November 18, 2013 12:00 PM


The Marshall Mathers LP 2 |


Jay Z has three Blueprint albums and Lil Wayne has four Carter ones, and now Eminem makes his first sequel with the follow-up installment to his 2000 blockbuster. “Here’s a sequel to my Mathers LP just to try to get people to buy,” spits the rapper born Marshall Mathers, conceding the commercial benefits in the opening minutes. Like most sequels, though, this one can’t beat the original. It’s an uneven effort, sometimes wildly so, hitting its low with Em singing on the cringeworthy ballad “Stronger Than I Was.” But proving he’s still a “Rap God” in his 40s, the highs are high enough to make you stick out—or just skip over—the forgettable moments. Among the top tracks are three collaborations: “Love Game” with Kendrick Lamar, “Headlights” featuring Fun’s Nate Ruess and the Rihanna-assisted “The Monster,” which recaptures some of their “Love the Way You Lie” magic.

Avril Lavigne

Avril Lavigne |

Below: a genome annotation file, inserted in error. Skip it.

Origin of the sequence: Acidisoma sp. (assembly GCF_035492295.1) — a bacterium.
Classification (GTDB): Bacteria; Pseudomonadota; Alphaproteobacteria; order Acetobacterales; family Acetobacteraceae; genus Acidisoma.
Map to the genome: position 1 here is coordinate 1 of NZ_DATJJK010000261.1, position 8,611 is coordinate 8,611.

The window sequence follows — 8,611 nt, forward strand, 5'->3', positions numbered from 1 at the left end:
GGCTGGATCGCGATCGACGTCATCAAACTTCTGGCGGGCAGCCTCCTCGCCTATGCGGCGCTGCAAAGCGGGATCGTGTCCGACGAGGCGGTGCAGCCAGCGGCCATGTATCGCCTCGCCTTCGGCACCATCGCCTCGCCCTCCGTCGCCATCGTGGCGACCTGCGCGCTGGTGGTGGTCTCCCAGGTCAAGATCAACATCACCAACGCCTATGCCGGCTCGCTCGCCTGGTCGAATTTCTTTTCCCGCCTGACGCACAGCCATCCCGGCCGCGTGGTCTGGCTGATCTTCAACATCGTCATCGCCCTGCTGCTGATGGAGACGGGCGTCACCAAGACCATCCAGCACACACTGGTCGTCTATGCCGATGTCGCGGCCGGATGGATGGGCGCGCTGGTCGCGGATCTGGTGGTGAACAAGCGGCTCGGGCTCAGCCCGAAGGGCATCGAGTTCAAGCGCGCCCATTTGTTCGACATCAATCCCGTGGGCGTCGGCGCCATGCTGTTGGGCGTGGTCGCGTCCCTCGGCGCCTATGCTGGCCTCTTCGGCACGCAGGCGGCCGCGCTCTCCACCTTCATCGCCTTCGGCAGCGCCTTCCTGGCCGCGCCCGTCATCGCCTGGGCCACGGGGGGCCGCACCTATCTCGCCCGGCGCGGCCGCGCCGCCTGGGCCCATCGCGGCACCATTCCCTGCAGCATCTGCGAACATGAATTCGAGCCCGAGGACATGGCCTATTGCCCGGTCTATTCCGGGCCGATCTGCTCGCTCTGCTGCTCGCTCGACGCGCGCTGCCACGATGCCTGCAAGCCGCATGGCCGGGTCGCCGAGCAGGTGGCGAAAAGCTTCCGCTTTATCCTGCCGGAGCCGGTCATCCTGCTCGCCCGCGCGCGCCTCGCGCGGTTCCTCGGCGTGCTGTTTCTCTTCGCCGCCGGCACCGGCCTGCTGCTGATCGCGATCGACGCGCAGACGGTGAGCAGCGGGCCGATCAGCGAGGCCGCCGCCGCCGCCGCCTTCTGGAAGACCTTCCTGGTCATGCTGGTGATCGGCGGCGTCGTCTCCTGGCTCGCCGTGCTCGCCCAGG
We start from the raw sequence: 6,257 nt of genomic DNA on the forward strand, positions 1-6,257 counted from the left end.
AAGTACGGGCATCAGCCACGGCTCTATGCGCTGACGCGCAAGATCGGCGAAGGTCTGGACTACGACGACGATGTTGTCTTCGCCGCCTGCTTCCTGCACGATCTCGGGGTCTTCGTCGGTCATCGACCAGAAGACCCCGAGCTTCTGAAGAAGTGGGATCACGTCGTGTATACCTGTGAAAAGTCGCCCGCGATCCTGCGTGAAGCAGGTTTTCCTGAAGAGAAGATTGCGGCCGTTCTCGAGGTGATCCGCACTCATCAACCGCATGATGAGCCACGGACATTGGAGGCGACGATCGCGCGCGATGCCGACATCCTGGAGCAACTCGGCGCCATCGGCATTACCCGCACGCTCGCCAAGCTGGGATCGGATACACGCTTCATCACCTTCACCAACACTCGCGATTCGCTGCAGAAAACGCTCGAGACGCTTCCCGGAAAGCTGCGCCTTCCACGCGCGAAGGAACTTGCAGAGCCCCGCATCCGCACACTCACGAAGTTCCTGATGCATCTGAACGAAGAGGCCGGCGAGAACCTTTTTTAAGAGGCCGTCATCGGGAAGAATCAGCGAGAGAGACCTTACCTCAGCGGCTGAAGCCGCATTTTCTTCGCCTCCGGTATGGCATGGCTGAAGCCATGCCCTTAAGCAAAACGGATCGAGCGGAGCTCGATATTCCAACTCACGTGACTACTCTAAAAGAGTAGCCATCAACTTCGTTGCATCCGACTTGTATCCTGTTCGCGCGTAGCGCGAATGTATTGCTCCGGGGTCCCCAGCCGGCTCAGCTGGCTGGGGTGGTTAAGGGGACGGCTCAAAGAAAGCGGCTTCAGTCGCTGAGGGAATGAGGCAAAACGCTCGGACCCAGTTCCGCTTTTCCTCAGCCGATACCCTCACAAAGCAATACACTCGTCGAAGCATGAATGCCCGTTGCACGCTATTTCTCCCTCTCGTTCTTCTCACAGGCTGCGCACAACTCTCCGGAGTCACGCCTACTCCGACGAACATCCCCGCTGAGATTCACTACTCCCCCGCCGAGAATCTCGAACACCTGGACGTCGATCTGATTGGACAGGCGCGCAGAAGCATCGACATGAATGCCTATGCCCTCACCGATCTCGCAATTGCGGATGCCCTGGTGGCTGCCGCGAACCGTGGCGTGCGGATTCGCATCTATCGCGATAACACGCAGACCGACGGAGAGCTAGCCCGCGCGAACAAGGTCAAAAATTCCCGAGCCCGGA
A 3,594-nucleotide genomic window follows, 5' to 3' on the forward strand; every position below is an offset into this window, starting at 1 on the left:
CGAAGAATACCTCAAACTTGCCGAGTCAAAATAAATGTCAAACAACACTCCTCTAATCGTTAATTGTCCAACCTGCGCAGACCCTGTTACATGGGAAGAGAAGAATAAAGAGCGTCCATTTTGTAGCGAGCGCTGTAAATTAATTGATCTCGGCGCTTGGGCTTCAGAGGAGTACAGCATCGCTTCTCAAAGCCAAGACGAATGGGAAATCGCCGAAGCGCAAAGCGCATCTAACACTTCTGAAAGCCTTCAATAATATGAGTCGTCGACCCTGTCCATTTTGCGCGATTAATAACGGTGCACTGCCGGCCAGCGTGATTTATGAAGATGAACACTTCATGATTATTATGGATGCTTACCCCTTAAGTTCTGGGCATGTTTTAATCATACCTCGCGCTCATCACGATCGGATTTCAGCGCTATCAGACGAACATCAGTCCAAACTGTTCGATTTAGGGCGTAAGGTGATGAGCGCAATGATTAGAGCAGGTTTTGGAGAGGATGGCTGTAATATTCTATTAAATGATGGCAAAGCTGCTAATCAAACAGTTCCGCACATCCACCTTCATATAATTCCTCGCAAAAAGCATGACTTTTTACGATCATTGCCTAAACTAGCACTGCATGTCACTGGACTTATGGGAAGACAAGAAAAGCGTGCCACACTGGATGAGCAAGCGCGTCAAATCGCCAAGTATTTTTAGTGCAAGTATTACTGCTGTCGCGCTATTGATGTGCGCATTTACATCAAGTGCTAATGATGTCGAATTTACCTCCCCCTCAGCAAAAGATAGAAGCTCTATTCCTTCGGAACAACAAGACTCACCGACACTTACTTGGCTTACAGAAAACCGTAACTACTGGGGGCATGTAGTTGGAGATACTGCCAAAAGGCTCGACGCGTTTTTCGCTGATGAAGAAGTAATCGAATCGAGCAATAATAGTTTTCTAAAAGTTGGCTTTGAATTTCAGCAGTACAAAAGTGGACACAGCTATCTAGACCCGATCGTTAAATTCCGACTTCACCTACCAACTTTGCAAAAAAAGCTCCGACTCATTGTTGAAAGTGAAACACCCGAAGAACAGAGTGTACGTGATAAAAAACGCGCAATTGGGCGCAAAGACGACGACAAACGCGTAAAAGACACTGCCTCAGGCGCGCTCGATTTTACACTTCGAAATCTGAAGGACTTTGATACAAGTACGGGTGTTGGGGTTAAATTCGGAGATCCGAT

Avril Lavigne may have found marital bliss this year with Nickelback’s Chad Kroeger, but she sets out to let you know she hasn’t lost her rebel edge on her latest. First there’s all that black eyeliner she’s rocking goth-style on the album cover. Then there’s the opening track, “Rock N Roll,” a stomping, guitar-crunching anthem on which she does her rowdy best to prove she’s still punk: “What if you and I/ Just put up a middle finger to the sky.” On the equally catchy next cut, “Here’s to Never Growing Up,” Lavigne lets her inner brat come out and play: “They say ‘just grow up’/ But they don’t know us/ We don’t give a f—.” Later she ventures over to the dark side with Marilyn Manson on “Bad Girl,” a flirtation with death metal. But Lavigne feels lost at times on her fifth album: She makes a lame attempt to pull a Ke$ha with the pseudo-rapping and electro-dance of “Hello Kitty,” while offering a tepid try at torchy sultriness on “Give You What You Like.” She fares better on “Let Me Go,” a power ballad featuring new hubby Kroeger, who cowrote this and seven other tunes. She may not be in the market for a “Sk8er Boi” anymore, but Lavigne can still deliver good pop-rock songs.


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